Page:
Latinos | KERA News

Latinos

Shelley Kofler, KERA

All this week, NPR is taking a look at the demographic changes that could reshape the political landscape in Texas over the next decade. In this installment of the series, Texas 2020, we look at how the deep roots of Lone Star Latinos create a different racial calculus than in other states -- and meet three generations of one North Texas family.

Lauren Silverman

Ana Reyes will make history in the city of Farmers Branch when she is sworn in as the first Hispanic member on an all-white city council. Reyes defeated William Capener 63 to 37 to win the district one seat.

BdwayDiva1 / Flickr

A record number of Hispanic high school graduates enrolled in college last fall outpacing their white counterparts, according to a new report by the Pew Research Center.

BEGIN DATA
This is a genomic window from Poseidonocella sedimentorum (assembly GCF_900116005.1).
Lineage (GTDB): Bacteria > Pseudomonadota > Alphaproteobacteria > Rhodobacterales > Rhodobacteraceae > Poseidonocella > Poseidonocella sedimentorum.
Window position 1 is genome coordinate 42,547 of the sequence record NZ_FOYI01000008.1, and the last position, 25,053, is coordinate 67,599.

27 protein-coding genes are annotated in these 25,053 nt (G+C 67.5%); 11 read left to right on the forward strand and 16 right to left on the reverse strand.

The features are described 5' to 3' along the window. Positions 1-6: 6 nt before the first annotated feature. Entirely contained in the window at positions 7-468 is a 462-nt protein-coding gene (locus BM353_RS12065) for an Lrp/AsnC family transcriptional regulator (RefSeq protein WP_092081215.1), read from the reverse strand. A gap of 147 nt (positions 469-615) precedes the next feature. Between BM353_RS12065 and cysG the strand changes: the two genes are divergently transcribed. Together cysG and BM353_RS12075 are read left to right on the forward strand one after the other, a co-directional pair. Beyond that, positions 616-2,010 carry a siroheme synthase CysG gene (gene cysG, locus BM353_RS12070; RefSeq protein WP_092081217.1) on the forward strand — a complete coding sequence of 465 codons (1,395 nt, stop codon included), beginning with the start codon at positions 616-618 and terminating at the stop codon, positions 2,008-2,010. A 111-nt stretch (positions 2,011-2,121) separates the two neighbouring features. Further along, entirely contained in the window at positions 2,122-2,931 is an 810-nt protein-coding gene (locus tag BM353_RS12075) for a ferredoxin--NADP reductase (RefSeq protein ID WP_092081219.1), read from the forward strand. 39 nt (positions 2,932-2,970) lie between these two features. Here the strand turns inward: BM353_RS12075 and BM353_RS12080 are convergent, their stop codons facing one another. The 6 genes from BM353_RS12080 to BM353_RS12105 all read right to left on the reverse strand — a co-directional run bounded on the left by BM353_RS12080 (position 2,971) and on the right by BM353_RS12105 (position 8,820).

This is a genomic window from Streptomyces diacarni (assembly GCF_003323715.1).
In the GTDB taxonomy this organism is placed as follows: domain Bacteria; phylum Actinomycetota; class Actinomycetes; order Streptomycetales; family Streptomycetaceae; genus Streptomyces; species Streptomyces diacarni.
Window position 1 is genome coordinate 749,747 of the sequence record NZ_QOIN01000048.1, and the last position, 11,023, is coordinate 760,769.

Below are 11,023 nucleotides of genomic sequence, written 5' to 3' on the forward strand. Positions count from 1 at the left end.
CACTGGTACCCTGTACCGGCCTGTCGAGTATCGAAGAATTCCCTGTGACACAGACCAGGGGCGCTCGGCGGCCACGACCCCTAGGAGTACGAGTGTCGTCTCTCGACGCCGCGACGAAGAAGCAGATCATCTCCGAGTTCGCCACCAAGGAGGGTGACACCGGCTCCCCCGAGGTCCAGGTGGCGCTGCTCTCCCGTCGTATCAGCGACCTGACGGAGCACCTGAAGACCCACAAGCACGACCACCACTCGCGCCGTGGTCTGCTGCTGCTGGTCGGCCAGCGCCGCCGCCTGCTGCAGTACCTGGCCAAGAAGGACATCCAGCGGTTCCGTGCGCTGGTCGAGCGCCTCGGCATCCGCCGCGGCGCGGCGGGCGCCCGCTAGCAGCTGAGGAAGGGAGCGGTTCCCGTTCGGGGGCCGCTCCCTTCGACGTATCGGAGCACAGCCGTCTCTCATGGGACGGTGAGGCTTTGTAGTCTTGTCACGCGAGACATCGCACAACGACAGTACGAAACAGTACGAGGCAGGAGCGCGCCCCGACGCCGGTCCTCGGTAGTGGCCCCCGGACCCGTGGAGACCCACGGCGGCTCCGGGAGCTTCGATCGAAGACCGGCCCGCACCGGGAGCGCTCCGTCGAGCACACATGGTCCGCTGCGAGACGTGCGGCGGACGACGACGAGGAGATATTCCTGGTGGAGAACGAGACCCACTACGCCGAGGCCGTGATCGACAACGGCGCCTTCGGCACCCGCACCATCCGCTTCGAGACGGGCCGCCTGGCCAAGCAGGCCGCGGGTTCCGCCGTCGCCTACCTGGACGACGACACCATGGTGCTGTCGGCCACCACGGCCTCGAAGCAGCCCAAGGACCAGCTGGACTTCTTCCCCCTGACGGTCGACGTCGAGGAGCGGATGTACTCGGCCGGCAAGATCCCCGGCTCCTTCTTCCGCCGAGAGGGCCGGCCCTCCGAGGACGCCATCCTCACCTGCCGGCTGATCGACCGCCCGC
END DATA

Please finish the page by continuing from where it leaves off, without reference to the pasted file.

Using U.S. Census data, the study found that seven in 10 Hispanic students, or 69 percent, who graduated in 2012 went on to college compared to 67 percent of white students.

By 2030, nearly six million Latinos will be obese, according to The Texas State Demographer’s office. KUT's Veronica Zaragovia reports local communities are trying to raise awareness and shrink waistlines.

Dynamic engagement is behind a boom in Latino-produced online media. One example: Texas blogger Armando Rayo calls himself a “taco journalist.” He explains how his dual heritage reflects a larger shift in interests in an interview with KERA's Lauren Silverman at SXSW Interactive. “I was born and raised here in Texas, I’m Mexican at heart but Tejano by birth so that experience is my own bicultural experience ... you won’t see me watching novelas, but you will see me watching the 'Daily Show',” Rayo says.

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